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Swimming season is here -- whether it is the local pool, a waterpark, the lake or vacationing at the beach, know how to be safe.

Reality Alert

A minor incident nearly turned tragic after a young boy began exhibiting signs of a potentially fatal condition called secondary drowning. While attending a birthday party earlier in the day the young boy fell into a hot tub, but was instantly rescued. After enjoying the rest of the party and returning home, the boy began acting lethargic and coughing violently. Fortunately, the boy’s mother reacted and took him to the emergency room where doctors diagnosed secondary drowning and were able to administer oxygen to save his life.

What is Secondary Drowning?

Secondary drowning, sometimes referred to as dry drowning or parking lot drowning, is a rare but potentially fatal medical condition that occurs when water is inhaled past the vocal cords and enters the lungs. Secondary drowning is so rare that Dr. James Orlowski from Florida Hospital Tampa estimates that secondary or dry drowning account for no more than 1% to 2% of all drowning. The affected person will appear fine immediately after the incident, but over time the water in the lungs will cause swelling or edema. This swelling will eventually restrict the lungs ability to exchange oxygen to and from the blood causing a drop in oxygen levels. A drop in oxygen levels will reduce heart rate, affect brain activity, and can eventually lead to death.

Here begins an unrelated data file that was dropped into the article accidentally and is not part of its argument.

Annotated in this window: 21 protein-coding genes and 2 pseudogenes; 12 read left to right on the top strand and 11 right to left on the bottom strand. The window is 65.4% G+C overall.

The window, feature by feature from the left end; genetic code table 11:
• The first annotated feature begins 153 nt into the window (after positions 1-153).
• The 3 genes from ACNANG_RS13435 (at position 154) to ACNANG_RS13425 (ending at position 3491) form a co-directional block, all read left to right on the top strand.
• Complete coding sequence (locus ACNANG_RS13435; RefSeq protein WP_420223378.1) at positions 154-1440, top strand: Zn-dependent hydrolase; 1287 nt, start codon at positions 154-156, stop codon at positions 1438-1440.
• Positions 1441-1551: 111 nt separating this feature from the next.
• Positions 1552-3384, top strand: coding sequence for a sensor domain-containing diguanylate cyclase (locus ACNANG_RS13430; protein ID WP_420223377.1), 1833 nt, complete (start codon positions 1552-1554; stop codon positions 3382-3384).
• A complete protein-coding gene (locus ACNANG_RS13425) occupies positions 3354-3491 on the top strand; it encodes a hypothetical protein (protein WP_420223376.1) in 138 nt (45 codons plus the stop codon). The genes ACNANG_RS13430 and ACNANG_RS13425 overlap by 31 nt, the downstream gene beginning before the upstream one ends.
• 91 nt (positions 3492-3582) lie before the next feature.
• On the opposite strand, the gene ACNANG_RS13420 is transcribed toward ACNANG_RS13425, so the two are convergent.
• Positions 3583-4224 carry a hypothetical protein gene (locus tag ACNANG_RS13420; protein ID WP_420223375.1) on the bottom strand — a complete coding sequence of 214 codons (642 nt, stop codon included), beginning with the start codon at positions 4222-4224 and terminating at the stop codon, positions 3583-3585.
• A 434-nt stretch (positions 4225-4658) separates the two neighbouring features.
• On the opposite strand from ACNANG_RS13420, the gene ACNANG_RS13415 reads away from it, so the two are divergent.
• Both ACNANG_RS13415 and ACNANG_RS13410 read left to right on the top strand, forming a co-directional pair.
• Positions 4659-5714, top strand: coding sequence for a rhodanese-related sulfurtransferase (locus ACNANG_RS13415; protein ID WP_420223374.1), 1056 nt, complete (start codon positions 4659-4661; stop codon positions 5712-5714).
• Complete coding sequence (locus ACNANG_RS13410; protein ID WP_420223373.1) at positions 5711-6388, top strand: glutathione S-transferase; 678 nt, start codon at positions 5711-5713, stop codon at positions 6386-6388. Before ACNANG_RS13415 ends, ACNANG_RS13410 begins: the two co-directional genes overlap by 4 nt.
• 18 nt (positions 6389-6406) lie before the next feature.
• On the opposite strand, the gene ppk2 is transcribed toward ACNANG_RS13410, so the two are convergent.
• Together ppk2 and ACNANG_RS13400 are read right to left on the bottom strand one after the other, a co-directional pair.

Signs & Symptoms

The symptoms of secondary drowning can appear up to twenty-four hours after a water exposure. There are many signs and symptoms of secondary drowning, some of the most common ones presented include:

Persistent coughing

Chest pain or discomfort


Sudden changes in behavior


Shortness of breath

These symptoms can be difficult to diagnose since most individuals, especially children, are typically exhausted after extended time in the pool. This is why it is important to be aware of any water inhalation. If you notice someone exhibiting these symptoms but there was no report of water inhalation it is a good idea to ask the individual if they might have inhaled water.

Recognition & Prevention

The best advice regarding secondary drowning for parents, lifeguards, and aquatics professionals is to simply be aware of secondary drowning and know the symptoms.

For lifeguards and aquatics professionals, if someone significantly aspirates or inhales water make sure to monitor them immediately after the incident to ensure they are fine. After a few minutes of monitoring and no symptoms are exhibited it is ok to let them return to swimming, but let whoever takes care of them to know about the incident and to be aware of the symptoms of secondary drowning. If an individual exhibits any of the symptoms of secondary drowning it is recommended to seek medical attention immediately.

If caught early enough secondary drowning is easily treated with the administration of oxygen or the use of a ventilation system at a hospital, but if untreated it can be fatal.


Source: Westbend Insurance www.CultureOfSafety.com

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